Being sidelined can be especially difficult when maintaining friendships. While nondisabled peers can make plans instantaneously, disabled people have to pre-plan every detail.
“It’s very hard to be different. I have to plan every night out point to point, otherwise I’ll be finished the day after because of fatigue, pain, and dislocations,” says student and freelance writer Niamh Ingram.
A lack of access also influences how disabled people are viewed by society. As they cannot leave the house regularly, they become invisible to nondisabled people.
“Society tends to not really think of disabled people or get to know them on a very human level,” explains Roosen. “As a result, when we finally do get out as disabled people, others start to infantilize us or demonize us.”
When our illness is unseen, we can feel invisible
Our preconceived notions of disability also factor into the mental health impact on disabled people.
Many people only accommodate disability if it’s clearly visible, so when someone doesn’t meet this expectation of disability, they’re dismissed.
“Being constantly told you’re too young, you look fine, you don’t look sick… it’s really damaging,” says Ingram, who has Ehlers-Danlos Syndrome, long-haul COVID-19, and obsessive compulsive disorder. “It promotes self-doubt, which is a dangerous thing for those of us with disabilities.”
Our quality of life is below average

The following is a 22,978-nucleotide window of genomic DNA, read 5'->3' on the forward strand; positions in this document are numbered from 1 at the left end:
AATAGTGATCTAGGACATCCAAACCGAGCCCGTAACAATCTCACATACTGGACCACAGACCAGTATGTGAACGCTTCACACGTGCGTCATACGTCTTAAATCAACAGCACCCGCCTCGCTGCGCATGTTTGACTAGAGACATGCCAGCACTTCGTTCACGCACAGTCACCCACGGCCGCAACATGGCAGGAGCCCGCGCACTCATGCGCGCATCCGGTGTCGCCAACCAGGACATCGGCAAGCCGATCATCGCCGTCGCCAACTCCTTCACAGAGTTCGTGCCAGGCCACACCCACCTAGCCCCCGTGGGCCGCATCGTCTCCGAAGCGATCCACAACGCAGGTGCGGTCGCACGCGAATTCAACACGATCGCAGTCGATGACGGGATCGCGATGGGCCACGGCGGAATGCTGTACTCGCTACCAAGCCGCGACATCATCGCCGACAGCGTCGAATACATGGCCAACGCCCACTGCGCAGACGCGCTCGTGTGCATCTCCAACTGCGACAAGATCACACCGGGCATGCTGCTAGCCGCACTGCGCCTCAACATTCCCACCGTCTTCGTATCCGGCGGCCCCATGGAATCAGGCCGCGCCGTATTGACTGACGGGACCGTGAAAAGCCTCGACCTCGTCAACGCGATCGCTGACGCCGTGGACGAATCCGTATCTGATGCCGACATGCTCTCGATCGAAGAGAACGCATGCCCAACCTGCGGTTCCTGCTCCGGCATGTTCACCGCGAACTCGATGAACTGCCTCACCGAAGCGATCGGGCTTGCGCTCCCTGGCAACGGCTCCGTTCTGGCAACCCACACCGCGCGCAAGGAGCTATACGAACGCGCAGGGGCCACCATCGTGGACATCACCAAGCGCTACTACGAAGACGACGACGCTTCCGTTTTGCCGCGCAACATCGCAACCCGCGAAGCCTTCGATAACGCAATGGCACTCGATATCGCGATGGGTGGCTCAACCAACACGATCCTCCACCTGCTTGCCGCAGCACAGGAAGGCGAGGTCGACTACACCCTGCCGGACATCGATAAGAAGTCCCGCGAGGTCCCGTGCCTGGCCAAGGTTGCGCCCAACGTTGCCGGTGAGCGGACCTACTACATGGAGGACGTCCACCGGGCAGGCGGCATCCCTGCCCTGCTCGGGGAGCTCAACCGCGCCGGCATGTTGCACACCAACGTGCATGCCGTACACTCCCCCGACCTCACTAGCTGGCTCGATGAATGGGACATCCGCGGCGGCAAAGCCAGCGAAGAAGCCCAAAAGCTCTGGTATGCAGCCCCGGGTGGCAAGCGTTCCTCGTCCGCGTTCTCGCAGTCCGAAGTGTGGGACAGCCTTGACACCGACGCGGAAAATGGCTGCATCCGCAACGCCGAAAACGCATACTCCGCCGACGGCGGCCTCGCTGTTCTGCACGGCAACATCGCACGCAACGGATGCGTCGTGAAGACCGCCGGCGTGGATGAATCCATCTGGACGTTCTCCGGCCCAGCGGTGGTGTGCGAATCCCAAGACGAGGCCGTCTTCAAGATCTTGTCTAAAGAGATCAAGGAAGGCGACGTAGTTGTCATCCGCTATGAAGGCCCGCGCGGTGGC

A lower quality of life is another major contributor to poor mental health in disabled people.
In 2019, 25.9 percent of disabled American adults were living in poverty, compared with just 11.4 percent of nondisabled people, according to the 2020 Annual Report on People with Disabilities in America.
“You can’t keep the majority of a community below the poverty line in a framework informed by eugenicists, and then expect disabled people to feel entirely human and worthy of care,” says Loeppky.
Disabled people also contend with meeting a capitalist society’s requirements for productivity. When unable to meet them, it places additional pressure on mental health.
“For those with mental health conditions, our needs are met only to the point where we are ‘fixed’ enough to meet society’s needs,” says Evie Muir, a domestic abuse specialist who has borderline personality disorder, complex post-traumatic stress disorder, anxiety disorder, depression, and premenstrual exacerbation.
Broadly, the continued neglect and misunderstanding of disabled people’s needs has the most significant impact on mental health.
“Life is enervating for disabled people, and I think a lot of nondisabled people do not recognize this,” says disability activist and law graduate Ginny Butcher, who has muscular dystrophy.
The pandemic has disproportionally harmed us
The impact of disabled exclusion has become increasingly toxic during the COVID-19 pandemic.
“At the moment, a lot of marginalized people could be at risk of being overlooked simply because we’re all in fight-or-flight adrenaline mode,” says Marianne Trent, DClinPsy, clinical psychologist and author.